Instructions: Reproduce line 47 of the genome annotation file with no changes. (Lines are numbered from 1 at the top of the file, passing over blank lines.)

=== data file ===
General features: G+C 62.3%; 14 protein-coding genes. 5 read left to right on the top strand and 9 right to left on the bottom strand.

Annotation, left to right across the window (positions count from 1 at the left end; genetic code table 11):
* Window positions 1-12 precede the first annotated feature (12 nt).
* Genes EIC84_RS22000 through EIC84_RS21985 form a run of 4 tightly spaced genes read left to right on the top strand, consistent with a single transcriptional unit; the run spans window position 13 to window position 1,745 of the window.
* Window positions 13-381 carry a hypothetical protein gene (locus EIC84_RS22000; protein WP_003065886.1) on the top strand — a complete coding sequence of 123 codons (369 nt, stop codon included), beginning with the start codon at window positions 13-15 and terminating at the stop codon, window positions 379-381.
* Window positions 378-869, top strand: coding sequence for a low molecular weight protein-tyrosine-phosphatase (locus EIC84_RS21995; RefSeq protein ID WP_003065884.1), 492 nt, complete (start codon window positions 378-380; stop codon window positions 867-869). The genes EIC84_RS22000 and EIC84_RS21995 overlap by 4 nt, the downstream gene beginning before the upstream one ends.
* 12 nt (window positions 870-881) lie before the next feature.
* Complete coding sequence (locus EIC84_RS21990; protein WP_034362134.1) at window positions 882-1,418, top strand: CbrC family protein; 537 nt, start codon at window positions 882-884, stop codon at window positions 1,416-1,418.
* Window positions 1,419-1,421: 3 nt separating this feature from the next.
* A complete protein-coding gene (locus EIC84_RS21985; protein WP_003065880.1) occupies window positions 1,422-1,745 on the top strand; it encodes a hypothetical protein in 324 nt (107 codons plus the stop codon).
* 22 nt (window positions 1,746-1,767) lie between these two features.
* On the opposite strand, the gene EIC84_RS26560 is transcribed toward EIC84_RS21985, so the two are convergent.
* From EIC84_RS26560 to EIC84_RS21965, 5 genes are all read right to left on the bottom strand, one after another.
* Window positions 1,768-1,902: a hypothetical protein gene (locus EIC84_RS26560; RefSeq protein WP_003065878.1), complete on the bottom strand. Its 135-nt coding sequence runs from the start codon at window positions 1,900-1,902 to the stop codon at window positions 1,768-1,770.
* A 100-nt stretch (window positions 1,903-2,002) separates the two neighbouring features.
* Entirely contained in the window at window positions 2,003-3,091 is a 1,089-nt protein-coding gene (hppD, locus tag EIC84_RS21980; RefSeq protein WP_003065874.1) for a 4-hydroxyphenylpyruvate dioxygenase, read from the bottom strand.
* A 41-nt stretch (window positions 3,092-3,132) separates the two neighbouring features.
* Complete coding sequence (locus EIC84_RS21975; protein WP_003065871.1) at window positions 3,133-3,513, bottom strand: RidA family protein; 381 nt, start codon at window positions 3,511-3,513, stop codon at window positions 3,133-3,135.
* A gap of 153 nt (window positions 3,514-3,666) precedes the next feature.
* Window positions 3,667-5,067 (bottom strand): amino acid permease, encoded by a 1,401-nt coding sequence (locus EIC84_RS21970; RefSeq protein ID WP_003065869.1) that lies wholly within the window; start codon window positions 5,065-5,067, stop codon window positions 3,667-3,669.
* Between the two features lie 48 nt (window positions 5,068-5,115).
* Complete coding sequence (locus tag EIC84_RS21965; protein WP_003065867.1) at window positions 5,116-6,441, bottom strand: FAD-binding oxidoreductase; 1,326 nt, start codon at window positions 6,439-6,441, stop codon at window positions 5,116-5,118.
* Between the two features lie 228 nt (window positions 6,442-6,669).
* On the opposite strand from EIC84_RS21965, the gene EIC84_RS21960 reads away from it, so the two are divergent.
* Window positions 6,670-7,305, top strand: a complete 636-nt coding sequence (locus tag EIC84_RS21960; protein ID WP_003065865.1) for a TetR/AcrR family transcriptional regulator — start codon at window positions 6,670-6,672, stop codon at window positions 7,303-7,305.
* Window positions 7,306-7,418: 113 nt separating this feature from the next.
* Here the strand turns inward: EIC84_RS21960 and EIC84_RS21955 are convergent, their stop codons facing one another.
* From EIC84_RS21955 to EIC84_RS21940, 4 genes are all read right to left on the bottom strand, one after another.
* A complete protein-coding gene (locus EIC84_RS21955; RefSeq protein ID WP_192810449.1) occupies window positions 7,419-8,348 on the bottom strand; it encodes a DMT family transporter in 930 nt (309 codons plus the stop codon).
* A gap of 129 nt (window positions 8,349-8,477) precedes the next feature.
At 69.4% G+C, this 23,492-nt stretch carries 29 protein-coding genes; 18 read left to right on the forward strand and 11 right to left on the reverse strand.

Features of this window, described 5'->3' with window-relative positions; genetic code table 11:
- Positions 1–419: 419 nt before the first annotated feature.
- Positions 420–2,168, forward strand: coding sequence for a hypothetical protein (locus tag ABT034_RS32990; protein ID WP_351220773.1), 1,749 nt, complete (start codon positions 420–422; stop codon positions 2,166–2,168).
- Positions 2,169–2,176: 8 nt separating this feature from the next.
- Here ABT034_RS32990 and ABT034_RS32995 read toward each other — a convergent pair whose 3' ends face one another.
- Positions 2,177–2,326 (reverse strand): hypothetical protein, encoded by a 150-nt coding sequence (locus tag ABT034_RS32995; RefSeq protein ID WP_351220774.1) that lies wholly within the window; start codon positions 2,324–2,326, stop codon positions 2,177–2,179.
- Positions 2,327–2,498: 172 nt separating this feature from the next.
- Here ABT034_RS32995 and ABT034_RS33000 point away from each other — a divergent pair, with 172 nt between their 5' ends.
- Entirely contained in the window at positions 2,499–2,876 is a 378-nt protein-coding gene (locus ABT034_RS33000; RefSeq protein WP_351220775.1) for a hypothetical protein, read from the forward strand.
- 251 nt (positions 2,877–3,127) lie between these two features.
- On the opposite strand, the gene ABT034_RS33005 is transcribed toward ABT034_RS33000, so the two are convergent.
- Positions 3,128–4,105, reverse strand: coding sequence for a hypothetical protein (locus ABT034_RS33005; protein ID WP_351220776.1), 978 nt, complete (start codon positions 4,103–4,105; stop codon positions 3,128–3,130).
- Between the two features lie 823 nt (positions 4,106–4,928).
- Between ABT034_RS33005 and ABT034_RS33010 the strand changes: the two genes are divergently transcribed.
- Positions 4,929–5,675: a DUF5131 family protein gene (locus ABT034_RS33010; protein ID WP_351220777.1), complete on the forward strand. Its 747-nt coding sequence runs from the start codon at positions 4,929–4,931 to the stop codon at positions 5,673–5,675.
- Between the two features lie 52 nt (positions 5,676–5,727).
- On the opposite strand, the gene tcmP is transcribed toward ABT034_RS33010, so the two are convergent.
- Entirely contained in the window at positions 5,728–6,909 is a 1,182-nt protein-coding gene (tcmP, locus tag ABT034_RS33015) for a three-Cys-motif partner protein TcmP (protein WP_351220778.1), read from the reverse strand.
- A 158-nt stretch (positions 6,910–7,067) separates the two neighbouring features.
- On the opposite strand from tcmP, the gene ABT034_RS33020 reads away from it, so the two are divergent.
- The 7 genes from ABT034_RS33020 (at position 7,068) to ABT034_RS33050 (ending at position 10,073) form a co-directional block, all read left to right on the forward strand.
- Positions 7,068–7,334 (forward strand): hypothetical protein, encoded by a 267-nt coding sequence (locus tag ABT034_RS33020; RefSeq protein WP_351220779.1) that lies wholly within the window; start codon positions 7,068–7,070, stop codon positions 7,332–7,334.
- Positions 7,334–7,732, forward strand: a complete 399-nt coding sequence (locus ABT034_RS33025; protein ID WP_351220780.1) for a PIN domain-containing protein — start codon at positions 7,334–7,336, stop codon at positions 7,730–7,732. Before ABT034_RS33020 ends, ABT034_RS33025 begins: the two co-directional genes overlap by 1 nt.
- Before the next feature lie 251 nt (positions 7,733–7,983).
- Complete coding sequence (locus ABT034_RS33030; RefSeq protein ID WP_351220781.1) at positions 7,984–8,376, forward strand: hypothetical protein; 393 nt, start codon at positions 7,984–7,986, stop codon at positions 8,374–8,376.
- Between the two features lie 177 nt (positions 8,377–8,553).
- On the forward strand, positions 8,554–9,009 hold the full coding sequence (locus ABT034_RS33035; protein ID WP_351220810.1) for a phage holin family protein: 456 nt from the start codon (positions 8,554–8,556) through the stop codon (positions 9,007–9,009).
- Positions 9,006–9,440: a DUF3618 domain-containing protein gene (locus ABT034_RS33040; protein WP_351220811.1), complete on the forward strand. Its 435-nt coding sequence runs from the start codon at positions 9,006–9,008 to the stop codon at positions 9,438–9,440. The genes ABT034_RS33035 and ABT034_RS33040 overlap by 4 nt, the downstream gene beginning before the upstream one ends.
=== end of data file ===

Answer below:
- Between the two features lie 52 nt (positions 5,676–5,727).